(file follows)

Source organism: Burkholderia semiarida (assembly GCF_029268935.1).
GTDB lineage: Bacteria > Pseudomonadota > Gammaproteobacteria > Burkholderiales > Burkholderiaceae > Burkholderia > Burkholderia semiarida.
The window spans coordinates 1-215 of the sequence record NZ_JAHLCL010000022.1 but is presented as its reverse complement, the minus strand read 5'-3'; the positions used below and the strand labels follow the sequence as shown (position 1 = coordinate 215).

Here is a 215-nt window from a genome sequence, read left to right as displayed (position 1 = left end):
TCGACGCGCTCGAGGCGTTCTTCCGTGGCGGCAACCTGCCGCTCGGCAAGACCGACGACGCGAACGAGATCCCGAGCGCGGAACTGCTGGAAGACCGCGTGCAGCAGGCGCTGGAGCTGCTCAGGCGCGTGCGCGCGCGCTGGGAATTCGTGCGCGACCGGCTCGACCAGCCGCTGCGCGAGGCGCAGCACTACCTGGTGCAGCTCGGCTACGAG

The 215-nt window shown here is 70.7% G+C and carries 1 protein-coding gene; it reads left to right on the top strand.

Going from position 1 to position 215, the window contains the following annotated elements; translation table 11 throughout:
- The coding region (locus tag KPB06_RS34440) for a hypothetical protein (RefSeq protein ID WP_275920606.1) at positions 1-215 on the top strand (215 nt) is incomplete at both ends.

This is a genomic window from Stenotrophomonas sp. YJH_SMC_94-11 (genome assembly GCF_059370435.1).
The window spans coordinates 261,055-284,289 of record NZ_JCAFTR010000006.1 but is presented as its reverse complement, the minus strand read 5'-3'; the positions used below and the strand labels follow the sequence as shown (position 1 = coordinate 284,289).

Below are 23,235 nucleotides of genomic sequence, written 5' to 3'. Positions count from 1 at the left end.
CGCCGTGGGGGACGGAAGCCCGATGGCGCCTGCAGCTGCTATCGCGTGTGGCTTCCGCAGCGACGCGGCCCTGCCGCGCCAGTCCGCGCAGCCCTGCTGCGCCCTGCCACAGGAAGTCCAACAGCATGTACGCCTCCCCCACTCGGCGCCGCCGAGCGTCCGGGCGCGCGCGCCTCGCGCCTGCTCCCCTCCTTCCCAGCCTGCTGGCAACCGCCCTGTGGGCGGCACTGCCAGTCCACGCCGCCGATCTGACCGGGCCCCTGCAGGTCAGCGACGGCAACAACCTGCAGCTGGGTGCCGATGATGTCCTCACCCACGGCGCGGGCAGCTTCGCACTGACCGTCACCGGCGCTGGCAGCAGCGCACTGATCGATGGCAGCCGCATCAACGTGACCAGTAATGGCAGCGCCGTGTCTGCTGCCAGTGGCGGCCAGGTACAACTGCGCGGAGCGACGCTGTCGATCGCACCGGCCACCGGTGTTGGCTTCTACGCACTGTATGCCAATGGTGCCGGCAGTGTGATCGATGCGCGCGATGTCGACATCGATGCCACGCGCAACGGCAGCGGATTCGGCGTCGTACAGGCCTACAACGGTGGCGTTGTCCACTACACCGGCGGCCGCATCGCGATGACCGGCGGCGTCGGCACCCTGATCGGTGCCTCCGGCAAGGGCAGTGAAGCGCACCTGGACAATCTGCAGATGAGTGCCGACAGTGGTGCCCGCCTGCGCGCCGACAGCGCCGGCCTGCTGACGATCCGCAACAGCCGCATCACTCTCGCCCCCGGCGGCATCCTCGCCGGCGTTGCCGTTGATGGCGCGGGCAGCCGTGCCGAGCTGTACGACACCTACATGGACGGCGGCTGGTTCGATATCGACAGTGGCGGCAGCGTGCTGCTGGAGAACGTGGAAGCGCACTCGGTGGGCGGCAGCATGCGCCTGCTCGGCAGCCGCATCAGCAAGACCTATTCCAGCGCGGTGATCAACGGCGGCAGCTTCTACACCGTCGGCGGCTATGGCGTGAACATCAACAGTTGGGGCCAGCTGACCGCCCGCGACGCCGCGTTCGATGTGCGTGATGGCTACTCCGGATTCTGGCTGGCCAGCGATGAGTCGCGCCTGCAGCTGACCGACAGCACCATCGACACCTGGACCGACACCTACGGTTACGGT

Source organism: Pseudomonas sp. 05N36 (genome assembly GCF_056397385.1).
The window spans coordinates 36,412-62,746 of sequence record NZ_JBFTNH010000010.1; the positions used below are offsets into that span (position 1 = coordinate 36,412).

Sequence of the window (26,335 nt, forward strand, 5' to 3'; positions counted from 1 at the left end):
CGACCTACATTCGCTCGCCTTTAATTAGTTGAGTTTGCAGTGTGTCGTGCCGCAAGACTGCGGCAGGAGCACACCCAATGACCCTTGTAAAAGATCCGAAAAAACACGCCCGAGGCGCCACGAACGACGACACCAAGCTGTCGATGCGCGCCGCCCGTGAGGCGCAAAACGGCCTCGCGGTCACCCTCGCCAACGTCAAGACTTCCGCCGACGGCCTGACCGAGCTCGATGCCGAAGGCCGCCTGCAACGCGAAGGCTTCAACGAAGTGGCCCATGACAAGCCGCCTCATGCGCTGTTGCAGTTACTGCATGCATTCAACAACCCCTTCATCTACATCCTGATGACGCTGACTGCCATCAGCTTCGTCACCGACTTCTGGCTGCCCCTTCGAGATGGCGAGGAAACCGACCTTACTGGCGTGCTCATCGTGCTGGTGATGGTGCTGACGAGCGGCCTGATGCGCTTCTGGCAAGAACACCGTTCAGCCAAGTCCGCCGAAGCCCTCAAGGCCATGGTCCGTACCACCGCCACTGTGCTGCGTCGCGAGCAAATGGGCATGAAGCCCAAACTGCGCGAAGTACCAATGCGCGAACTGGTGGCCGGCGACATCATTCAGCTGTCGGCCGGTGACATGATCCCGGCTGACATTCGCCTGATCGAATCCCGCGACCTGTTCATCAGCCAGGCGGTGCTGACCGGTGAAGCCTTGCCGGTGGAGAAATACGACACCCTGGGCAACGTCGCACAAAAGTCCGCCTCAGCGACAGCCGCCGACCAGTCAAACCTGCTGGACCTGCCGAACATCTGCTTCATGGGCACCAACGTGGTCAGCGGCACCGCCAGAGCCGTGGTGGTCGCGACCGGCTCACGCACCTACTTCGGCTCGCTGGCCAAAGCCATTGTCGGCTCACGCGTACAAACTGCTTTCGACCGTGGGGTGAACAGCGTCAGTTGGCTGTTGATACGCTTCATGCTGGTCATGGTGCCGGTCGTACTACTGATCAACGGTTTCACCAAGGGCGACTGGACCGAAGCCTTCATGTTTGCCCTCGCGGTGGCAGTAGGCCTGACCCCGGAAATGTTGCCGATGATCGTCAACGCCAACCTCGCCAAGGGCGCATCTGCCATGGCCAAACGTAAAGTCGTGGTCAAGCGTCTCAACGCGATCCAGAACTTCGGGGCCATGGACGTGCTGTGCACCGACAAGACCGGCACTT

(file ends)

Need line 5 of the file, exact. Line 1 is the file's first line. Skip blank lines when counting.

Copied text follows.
TCGACGCGCTCGAGGCGTTCTTCCGTGGCGGCAACCTGCCGCTCGGCAAGACCGACGACGCGAACGAGATCCCGAGCGCGGAACTGCTGGAAGACCGCGTGCAGCAGGCGCTGGAGCTGCTCAGGCGCGTGCGCGCGCGCTGGGAATTCGTGCGCGACCGGCTCGACCAGCCGCTGCGCGAGGCGCAGCACTACCTGGTGCAGCTCGGCTACGAG